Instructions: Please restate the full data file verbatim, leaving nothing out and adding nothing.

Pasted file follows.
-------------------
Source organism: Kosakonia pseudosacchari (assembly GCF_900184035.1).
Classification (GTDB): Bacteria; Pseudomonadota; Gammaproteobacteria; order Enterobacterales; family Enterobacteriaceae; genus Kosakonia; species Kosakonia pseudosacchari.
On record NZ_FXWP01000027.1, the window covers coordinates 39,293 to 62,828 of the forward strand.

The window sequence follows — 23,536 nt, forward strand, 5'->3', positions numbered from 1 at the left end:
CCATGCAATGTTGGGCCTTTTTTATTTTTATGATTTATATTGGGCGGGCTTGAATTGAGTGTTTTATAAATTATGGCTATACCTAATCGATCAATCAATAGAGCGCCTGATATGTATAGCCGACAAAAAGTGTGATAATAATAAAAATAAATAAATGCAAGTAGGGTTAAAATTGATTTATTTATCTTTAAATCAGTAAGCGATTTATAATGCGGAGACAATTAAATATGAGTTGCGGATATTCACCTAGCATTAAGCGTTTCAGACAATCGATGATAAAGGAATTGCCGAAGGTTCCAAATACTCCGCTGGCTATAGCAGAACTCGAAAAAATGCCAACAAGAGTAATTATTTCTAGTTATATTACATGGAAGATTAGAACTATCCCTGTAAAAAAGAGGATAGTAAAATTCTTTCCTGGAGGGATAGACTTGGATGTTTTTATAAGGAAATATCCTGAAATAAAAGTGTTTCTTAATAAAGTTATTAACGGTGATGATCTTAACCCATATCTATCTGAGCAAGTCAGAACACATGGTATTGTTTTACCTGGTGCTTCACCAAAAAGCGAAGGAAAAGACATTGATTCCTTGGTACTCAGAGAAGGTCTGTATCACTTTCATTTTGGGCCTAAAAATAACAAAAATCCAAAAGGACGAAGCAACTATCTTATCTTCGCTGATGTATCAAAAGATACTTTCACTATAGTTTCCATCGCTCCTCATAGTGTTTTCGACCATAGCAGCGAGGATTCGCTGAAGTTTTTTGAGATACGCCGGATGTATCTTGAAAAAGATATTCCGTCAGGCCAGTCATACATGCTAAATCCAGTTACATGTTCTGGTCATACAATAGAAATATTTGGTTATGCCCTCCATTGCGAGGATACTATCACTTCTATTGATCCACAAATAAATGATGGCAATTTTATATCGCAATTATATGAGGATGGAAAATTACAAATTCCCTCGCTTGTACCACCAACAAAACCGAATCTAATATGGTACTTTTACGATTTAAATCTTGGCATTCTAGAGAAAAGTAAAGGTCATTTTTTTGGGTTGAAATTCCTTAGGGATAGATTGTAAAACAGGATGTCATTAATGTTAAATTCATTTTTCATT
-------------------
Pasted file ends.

Source organism: Kosakonia pseudosacchari (assembly GCF_900184035.1).
Classification (GTDB): Bacteria; Pseudomonadota; Gammaproteobacteria; order Enterobacterales; family Enterobacteriaceae; genus Kosakonia; species Kosakonia pseudosacchari.
On record NZ_FXWP01000027.1, the window covers coordinates 39,293 to 62,828 of the forward strand.

The window sequence follows — 23,536 nt, forward strand, 5'->3', positions numbered from 1 at the left end:
CCATGCAATGTTGGGCCTTTTTTATTTTTATGATTTATATTGGGCGGGCTTGAATTGAGTGTTTTATAAATTATGGCTATACCTAATCGATCAATCAATAGAGCGCCTGATATGTATAGCCGACAAAAAGTGTGATAATAATAAAAATAAATAAATGCAAGTAGGGTTAAAATTGATTTATTTATCTTTAAATCAGTAAGCGATTTATAATGCGGAGACAATTAAATATGAGTTGCGGATATTCACCTAGCATTAAGCGTTTCAGACAATCGATGATAAAGGAATTGCCGAAGGTTCCAAATACTCCGCTGGCTATAGCAGAACTCGAAAAAATGCCAACAAGAGTAATTATTTCTAGTTATATTACATGGAAGATTAGAACTATCCCTGTAAAAAAGAGGATAGTAAAATTCTTTCCTGGAGGGATAGACTTGGATGTTTTTATAAGGAAATATCCTGAAATAAAAGTGTTTCTTAATAAAGTTATTAACGGTGATGATCTTAACCCATATCTATCTGAGCAAGTCAGAACACATGGTATTGTTTTACCTGGTGCTTCACCAAAAAGCGAAGGAAAAGACATTGATTCCTTGGTACTCAGAGAAGGTCTGTATCACTTTCATTTTGGGCCTAAAAATAACAAAAATCCAAAAGGACGAAGCAACTATCTTATCTTCGCTGATGTATCAAAAGATACTTTCACTATAGTTTCCATCGCTCCTCATAGTGTTTTCGACCATAGCAGCGAGGATTCGCTGAAGTTTTTTGAGATACGCCGGATGTATCTTGAAAAAGATATTCCGTCAGGCCAGTCATACATGCTAAATCCAGTTACATGTTCTGGTCATACAATAGAAATATTTGGTTATGCCCTCCATTGCGAGGATACTATCACTTCTATTGATCCACAAATAAATGATGGCAATTTTATATCGCAATTATATGAGGATGGAAAATTACAAATTCCCTCGCTTGTACCACCAACAAAACCGAATCTAATATGGTACTTTTACGATTTAAATCTTGGCATTCTAGAGAAAAGTAAAGGTCATTTTTTTGGGTTGAAATTCCTTAGGGATAGATTGTAAAACAGGATGTCATTAATGTTAAATTCATTTTTCATT